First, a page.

So there you have it - Laurence Olivier and Pete Mihajic helped spawn my great fear of the dentist.

But I’m overcoming it. Yesterday’s appointment was a lot of laughs actually, despite the fact that Dr. Ivankovic told me I’ll need to have a root canal (scheduled for the 29th). And, then, after she explained that it had nothing to do with a gondola ride in Venice, I was still relatively relieved. Why? Because she gave me a prescription for antibiotics (there’s a bit of infection and damage to the nerve of a back molar which is causing the excruciating pain) and Tylenol-3. For the first time in about a week I’m able to properly focus thanks to the blessed codeine flowing through my system. But I’m also relieved and happy to learn that after not having regular dental checkups that the root canal (and about three cavities) are all that’s wrong with me. (Okay, all that’s wrong with my teeth, because anyone who knows me knows there’s plenty wrong with me)

I’ve read a bit about root canals, and they’re not as bad as people make them out to be (speak to me in a couple of weeks once I go through it and I might sing a different tune) -- but in the meantime I should remain positive and hopeful. And speaking of which, I must say how wonderful Dr. Ivankovic and her staff were -- how they helped put me at ease, calmly put up with my hair-trigger gag reflex, and of course, lovingly talked me down after I screeched at the top of my lungs and then scaled to the top of the ceiling-fixed lighting arm and tried to stay out of reach there, shivering and uttering under my breath “is what safe is what safe is what safe.”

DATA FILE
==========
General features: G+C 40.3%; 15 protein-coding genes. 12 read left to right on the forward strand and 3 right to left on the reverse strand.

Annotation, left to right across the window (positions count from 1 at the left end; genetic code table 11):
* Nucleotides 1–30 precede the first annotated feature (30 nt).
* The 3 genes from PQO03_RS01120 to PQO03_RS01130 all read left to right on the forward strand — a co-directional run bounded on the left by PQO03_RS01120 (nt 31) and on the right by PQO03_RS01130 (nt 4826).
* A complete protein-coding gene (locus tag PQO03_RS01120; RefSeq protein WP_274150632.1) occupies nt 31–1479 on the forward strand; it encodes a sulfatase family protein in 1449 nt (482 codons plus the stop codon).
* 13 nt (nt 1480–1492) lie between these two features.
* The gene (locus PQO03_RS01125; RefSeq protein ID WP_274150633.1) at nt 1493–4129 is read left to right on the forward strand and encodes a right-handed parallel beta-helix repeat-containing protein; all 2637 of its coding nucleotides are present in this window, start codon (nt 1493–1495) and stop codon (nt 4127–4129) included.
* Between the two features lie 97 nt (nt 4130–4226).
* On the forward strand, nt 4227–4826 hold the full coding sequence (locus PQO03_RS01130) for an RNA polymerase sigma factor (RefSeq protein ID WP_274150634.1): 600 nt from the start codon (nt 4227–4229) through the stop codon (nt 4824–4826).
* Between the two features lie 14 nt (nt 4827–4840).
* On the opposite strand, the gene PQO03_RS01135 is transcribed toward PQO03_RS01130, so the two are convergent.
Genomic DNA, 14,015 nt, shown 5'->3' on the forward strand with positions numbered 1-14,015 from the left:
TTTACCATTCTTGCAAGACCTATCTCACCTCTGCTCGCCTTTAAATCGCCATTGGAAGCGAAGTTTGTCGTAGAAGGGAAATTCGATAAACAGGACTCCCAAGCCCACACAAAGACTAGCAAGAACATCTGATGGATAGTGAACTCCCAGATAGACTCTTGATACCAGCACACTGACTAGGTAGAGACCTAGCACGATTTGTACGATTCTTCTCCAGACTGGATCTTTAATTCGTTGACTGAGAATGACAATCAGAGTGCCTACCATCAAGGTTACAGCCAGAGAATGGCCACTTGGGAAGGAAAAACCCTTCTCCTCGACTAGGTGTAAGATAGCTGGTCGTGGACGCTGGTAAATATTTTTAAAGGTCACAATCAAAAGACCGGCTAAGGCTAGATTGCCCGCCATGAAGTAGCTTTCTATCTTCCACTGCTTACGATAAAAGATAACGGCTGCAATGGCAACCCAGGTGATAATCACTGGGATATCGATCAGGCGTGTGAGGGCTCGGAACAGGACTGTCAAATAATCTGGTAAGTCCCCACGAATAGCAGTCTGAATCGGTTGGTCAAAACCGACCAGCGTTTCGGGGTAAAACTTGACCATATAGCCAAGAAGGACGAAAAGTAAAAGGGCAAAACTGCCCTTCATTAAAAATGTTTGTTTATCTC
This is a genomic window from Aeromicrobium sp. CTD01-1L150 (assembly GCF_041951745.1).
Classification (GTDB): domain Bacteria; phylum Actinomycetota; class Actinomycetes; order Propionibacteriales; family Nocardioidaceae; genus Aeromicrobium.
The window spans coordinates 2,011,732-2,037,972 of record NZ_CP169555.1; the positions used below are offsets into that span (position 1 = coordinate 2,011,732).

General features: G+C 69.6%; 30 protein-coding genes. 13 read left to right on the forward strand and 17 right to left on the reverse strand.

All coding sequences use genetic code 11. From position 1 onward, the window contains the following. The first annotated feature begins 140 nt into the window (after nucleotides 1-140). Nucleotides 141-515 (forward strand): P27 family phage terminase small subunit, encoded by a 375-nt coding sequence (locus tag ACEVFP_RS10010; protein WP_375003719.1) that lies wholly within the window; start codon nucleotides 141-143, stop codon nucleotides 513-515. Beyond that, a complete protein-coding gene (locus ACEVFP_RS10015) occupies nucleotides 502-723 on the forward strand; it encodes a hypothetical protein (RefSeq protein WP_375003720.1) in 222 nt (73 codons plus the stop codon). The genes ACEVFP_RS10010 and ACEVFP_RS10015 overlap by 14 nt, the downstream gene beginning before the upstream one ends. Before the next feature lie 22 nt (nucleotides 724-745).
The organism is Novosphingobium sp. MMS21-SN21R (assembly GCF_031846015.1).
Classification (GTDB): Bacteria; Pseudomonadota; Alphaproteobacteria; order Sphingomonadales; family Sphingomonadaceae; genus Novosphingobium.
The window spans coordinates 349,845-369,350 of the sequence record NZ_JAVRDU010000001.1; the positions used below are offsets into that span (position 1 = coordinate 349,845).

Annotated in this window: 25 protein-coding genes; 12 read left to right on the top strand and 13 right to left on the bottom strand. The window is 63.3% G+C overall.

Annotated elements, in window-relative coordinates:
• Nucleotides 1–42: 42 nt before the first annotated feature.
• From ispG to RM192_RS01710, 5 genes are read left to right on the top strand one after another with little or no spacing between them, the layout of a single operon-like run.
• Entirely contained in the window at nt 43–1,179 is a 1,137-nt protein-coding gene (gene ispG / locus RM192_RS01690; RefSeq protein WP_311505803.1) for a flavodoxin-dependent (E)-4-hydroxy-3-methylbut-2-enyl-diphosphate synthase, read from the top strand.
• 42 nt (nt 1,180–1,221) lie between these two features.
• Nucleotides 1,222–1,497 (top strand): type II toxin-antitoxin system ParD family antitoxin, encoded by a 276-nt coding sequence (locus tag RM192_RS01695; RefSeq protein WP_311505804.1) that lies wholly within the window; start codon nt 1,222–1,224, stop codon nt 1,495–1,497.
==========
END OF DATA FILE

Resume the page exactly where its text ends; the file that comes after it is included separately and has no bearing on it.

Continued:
And a word of praise, of course, for Dr. Andrews, my hometown dentist. Yes, he looked a bit like that nasty character from a movie of my childhood. But he was a good dentist and a great man. I remember how he always tried to put me at ease by talking to me about fishing. Of course, my Dad always thought he was trying desperately to find out, through me, his secret fishing spots -- maybe my Dad had similar yet unspoken Marathon Man-like suspicions as well -- after all, he did have those drills and I’d likely say anything if he kept them out of my mouth.